The New Agave
Making tequilas and mezcals that are meant to be sipped
By Maya Kroth | Photos by Keith Dannemiller
Family reunions at the Orozco Ranch in rural Mexico gave rise to some of the happiest moments in Iñaki Orozco’s ’05 life. Over the years, childhood afternoons spent splashing in a nearby brook turned into grown-up carousing with aunts, uncles, cousins and second cousins in the small town of La Unión de San Antonio, Jalisco.
“My only complaint was the crappy tequila they were drinking,” Orozco says with a laugh. When he whined about the cheap booze, Orozco’s father told him to shut up and do something about it — assuming, perhaps, that his son would just run down to the corner bodega to pick up a better bottle. He didn’t expect to be presented with a proposal to plant blue agave on the family’s land and eventually make their own tequila.
ess than a decade later, Riazul Tequila was born, thanks in part to the training Orozco gained at Rice’s Jesse H. Jones Graduate School of Business, where he earned his MBA. Named after that sparkling blue stream where he used to play (río = river, azul = blue), Riazul is Orozco’s attempt at bottling the joy he felt in La Unión, even as he rides out the challenges and uncertainty inherent in the life of an entrepreneur.
Orozco’s first task was to get the blessing of the family patriarch, Uncle Benjamin, to grow agave on the family land. “It’s a pity you inherited the Orozco family good looks and none of the brains,” Benjamin told Iñaki, though he eventually acquiesced. Armed with precisely zero farming experience, Orozco bought 100 blue agave shoots from a friend of his brother’s, said a prayer to the tequila god, put them in the ground and waited. And waited. And waited.
“Agave takes six to seven years to mature,” he explains. There was no guarantee of success, either, especially not at La Unión’s elevation (about 6,300 feet). In the meantime, Orozco arrived in Houston, ready to hone his inborn entrepreneurial spark with real-world business skills.
“Entrepreneurship is more of a spirit than anything else, but it’s important to polish it with education and contact with people who have been successful at it,” he says. “Rice gave me that pathway. It taught me how to start a company, how to value an asset, how to invite external capital sources and how to set up a functional organization.”
By the time the agaves matured, Orozco was in his last semester of business school. The next step was finding a master distiller who would know what to do with the juice. He asked his professor for an extension on his midterms so he could fly to Jalisco and interview tequileros (literally translated as “tequila people”), finding a click with distiller Ruben Morales. Together, they spent the next three years tinkering with the recipe while Orozco juggled a job doing business development for the ATM industry. The goal was to create a tequila that showcased the minerality of the highland soil and the flavor of the plant itself, rather than the cloying sweetness and overpowering alcohol profile of the downmarket brands his family used to drink.
“Tequila has come such a long way,” Orozco says. “High-quality tequilas can go head-to-head with the finest scotches and cognacs.”
By 2008, Orozco was ready to dedicate himself full time to Riazul, which today produces 60,000 liters of tequila per year; about 90 percent of that is sold in the U.S. It’s distributed in 36 states, mostly in bars and restaurants. Last year, as the U.S. continued to see surging demand for Mexican spirits, Riazul added a mezcal to its portfolio.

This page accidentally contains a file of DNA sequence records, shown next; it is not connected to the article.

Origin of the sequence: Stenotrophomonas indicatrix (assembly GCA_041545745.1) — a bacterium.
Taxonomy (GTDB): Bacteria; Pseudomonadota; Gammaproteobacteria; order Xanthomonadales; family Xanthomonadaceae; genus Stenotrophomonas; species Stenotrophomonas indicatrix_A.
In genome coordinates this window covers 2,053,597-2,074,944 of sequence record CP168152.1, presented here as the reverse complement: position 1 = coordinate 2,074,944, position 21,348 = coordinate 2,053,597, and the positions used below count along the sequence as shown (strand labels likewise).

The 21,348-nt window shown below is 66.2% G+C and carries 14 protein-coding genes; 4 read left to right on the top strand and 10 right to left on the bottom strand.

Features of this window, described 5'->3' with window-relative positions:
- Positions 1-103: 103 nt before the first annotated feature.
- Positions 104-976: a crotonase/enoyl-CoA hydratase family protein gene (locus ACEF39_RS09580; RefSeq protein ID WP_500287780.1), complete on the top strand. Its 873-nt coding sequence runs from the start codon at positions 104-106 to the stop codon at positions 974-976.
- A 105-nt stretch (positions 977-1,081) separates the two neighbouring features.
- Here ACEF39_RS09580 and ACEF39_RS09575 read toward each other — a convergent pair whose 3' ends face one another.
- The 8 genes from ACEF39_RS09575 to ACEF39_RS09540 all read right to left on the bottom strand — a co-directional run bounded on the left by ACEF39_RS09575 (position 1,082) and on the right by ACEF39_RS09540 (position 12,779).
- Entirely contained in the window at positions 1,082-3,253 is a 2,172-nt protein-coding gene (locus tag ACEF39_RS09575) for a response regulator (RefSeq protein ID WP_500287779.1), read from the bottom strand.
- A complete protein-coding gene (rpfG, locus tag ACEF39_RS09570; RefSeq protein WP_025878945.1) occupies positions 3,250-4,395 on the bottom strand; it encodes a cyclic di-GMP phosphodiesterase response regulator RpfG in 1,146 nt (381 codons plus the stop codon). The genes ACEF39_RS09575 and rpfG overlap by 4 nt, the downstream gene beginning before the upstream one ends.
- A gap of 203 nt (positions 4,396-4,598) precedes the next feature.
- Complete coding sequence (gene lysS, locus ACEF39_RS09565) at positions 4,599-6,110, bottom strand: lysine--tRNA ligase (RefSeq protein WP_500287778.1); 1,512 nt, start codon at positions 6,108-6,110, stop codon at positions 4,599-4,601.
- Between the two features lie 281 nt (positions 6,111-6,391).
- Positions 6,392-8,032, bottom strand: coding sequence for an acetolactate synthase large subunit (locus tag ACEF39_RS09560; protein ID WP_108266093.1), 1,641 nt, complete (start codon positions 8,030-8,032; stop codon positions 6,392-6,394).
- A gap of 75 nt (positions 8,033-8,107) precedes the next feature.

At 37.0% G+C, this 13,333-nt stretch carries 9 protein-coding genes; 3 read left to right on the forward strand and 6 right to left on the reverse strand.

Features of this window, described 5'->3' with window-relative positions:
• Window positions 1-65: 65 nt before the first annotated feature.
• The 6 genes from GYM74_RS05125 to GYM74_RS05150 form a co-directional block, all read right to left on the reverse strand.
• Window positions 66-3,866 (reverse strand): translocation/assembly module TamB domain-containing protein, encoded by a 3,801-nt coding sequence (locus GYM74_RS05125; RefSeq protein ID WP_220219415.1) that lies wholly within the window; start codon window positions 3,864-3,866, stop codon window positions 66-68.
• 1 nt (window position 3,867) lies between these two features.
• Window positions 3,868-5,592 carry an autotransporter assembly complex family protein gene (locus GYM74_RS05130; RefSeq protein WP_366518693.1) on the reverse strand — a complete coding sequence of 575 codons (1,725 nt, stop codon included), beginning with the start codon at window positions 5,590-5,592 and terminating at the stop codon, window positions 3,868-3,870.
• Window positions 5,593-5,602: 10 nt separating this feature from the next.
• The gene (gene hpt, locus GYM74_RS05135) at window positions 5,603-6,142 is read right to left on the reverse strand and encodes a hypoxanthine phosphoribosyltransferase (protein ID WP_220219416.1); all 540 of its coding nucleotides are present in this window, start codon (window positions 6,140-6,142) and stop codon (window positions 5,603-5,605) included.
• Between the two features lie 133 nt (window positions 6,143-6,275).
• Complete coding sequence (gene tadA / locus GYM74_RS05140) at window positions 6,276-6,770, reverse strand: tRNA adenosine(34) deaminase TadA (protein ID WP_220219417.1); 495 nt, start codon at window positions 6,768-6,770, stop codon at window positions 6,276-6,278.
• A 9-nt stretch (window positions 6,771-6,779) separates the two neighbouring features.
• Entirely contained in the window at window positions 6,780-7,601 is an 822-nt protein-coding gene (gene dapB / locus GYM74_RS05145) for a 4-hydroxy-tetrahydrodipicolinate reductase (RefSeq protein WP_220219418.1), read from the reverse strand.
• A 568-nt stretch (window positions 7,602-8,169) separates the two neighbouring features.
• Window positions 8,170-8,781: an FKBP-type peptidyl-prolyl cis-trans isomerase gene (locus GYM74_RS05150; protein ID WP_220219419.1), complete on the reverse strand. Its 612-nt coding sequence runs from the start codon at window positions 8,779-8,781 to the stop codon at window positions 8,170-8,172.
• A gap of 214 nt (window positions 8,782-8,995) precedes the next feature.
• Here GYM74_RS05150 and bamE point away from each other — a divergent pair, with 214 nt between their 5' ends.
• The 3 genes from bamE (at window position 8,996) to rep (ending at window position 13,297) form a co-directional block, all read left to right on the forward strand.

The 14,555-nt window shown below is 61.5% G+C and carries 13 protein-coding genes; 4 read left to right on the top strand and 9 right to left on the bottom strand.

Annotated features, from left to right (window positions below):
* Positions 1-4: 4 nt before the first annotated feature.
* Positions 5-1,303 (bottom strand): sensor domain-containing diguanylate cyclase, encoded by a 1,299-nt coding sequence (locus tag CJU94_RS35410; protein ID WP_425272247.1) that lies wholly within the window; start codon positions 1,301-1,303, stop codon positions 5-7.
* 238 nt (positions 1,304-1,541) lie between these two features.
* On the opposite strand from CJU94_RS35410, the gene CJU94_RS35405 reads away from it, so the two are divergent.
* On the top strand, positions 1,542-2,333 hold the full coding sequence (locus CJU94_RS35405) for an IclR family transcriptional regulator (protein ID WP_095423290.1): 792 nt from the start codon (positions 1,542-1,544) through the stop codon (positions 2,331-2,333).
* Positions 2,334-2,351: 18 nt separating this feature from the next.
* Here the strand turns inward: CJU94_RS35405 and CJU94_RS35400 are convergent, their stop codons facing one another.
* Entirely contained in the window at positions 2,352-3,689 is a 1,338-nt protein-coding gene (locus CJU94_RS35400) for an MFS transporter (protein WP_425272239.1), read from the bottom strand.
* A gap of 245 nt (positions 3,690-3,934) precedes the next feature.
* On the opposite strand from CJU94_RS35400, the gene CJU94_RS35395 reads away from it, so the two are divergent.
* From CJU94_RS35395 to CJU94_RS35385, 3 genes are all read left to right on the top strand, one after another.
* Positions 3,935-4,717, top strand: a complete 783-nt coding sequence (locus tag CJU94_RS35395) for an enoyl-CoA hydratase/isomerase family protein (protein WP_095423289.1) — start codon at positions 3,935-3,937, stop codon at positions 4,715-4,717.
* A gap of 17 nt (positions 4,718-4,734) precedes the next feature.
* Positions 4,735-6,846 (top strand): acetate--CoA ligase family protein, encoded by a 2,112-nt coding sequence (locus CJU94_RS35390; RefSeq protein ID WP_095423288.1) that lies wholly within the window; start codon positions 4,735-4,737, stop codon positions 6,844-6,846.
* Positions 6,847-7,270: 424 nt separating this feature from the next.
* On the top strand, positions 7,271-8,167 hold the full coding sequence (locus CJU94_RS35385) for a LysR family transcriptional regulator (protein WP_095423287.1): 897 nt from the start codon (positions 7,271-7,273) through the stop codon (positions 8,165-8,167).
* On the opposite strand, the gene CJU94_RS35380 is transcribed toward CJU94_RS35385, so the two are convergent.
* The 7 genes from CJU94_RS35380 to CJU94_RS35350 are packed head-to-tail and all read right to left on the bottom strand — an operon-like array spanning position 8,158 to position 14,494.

“Every distillate of agave is a mezcal,” he explains. “Mezcal is the grandfather of everything.” Tequila is made with one specific agave variety — Weber blue — in one specific place (within the tequila’s denomination of origin), but mezcal can be made from several different plants in one of nine Mexican states included in its denomination of origin. The production process differs, too: Tequila distilleries typically operate with industrial efficiency in facilities gleaming with stainless steel equipment such as the autoclaves that steam cook the agave hearts, or piñas, to extract their juice. Mezcal, on the other hand, still uses a 200-year-old artisanal process in which the piñas are cooked in earthen pits underground, lending the spirit its smoky profile.
As a result, there’s more variation in the flavor of mezcal. (Some community rituals even call for hanging a chicken breast or a chunk of iguana meat in the still during distillation, though Orozco’s mezcal doesn’t go quite that far.)
“The sky’s the limit in terms of the profile that you can give a mezcal versus a tequila,” says Orozco, who sells his mezcal under the Riazuleño label, producing about 7,000 liters last year, 95 percent of which was sold stateside.
In entering the saturated premium agave market, Orozco now finds himself competing with the likes of George Clooney, who recently added “tequila tycoon” to his resume. He’s hoping the personal story behind Riazul helps his brand stand out from the pack — though he recently signed his own celebrity spokesman, whose identity he couldn’t yet reveal.
But perhaps the biggest challenge facing his industry is a looming agave shortage, which spurs price fluctuations that have historically pushed small producers like Orozco out of the market altogether.
“If tequila continues to grow at this rate, it might impact everyone,” Orozco explains. “We’ve been cognizant of managing our agave supply with our tequila inventory to ride through the ups and downs that agave goes through. Your best bet is to have your own agave.”
Which, of course, Orozco does, thanks to that fateful decision made so many years ago in La Unión. Not such a silly idea after all, was it, Uncle Benjamin?